Chin Up in the Downswing: Unemployment Not as Dire as It Looks; Stimulus Packages Spur Infrastructure
by Anne Szustek
A Time magazine financial writer points out that today’s unemployment trends are nowhere as grim as those seen in the 1930s. Stimulus money, both at home and in China, are already helping to spur infrastructure spending.
Nonfarm unemployment figures dating back to December 2007 are barely noticeable when compared with Bureau of Labor Statistics figures for those of the Great Depression, points out Time magazine’s Justin Fox in the Curious Capitalist blog. The present figures largely parallel those of other post-World War II economic downturns. While Fox admits that more people worked on farms during the 1930s, he argues that the data indicates “that the employment downturn we've been dealing with, while probably the worst since the Great Depression, is much, much closer in severity to the recessions of the mid 1970s and early 1980s than to the utter disaster of the 1930s.”
State transportation departments are set to receive $27.5 billion of the $787 billion stimulus bill passed last month. That means boom times for companies that manufacture road construction components such as orange highway cones, asphalt and manhole covers. At World of Asphalt, the sector’s annual convention, The New York Times reported that industry sentiment was by and large positive. While the loss in private-sector business has certainly hit the segment, the projected influx of stimulus dollars has companies hiring and buying equipment.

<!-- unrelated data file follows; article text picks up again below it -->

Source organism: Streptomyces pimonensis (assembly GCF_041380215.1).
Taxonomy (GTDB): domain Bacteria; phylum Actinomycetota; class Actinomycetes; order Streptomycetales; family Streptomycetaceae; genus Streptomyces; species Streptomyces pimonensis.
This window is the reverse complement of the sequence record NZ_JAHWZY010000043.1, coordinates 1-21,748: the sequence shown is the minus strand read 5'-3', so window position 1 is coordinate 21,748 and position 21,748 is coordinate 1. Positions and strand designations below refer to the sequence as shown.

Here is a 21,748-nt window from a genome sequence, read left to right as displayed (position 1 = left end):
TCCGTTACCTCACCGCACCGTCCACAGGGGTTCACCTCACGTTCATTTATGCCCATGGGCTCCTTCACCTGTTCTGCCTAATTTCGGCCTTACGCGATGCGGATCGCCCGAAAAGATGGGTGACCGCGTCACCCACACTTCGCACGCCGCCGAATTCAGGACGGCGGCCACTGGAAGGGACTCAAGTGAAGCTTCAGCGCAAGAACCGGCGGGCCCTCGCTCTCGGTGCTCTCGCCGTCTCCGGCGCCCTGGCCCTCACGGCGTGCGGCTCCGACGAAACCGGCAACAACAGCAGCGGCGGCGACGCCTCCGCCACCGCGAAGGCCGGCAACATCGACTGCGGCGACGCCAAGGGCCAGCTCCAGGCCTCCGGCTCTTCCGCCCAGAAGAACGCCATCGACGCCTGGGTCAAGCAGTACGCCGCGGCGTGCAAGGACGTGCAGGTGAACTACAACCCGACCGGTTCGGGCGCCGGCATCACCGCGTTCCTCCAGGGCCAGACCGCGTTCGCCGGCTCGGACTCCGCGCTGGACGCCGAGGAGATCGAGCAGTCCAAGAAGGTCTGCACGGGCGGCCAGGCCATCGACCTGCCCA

China’s own stimulus package, launched within the past few months, is already filtering through the economy. Infrastructure investment has been a key component in quickly increasing domestic demand. During January and February, “total fixed investment was 30% higher in real terms than a year earlier, and investment in railways tripled,” writes The Economist. China’s monetary policy has shown positive results as well: interest rate cuts have helped free the country’s credit markets. Lending has increased by 24 percent over the past year in China, making it one of the few countries where credit has been doled out more since the onset of this recession.